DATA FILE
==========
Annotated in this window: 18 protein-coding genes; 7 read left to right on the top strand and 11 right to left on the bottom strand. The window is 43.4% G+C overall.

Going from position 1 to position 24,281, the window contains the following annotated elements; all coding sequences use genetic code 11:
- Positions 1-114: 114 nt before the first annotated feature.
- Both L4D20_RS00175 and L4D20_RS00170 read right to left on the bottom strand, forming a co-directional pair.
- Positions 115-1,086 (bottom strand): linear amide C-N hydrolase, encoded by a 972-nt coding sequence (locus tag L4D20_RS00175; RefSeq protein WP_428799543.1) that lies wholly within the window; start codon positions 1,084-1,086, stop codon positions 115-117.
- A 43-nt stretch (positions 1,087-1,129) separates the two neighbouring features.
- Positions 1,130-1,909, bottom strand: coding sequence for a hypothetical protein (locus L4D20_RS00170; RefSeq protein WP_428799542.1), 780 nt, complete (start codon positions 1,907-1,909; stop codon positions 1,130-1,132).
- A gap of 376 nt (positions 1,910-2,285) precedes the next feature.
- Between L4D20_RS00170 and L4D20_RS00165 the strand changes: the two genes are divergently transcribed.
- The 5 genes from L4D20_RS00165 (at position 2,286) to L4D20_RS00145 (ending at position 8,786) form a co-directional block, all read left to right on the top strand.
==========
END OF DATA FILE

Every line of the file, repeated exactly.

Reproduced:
Annotated in this window: 18 protein-coding genes; 7 read left to right on the top strand and 11 right to left on the bottom strand. The window is 43.4% G+C overall.

Going from position 1 to position 24,281, the window contains the following annotated elements; all coding sequences use genetic code 11:
- Positions 1-114: 114 nt before the first annotated feature.
- Both L4D20_RS00175 and L4D20_RS00170 read right to left on the bottom strand, forming a co-directional pair.
- Positions 115-1,086 (bottom strand): linear amide C-N hydrolase, encoded by a 972-nt coding sequence (locus tag L4D20_RS00175; RefSeq protein WP_428799543.1) that lies wholly within the window; start codon positions 1,084-1,086, stop codon positions 115-117.
- A 43-nt stretch (positions 1,087-1,129) separates the two neighbouring features.
- Positions 1,130-1,909, bottom strand: coding sequence for a hypothetical protein (locus L4D20_RS00170; RefSeq protein WP_428799542.1), 780 nt, complete (start codon positions 1,907-1,909; stop codon positions 1,130-1,132).
- A gap of 376 nt (positions 1,910-2,285) precedes the next feature.
- Between L4D20_RS00170 and L4D20_RS00165 the strand changes: the two genes are divergently transcribed.
- The 5 genes from L4D20_RS00165 (at position 2,286) to L4D20_RS00145 (ending at position 8,786) form a co-directional block, all read left to right on the top strand.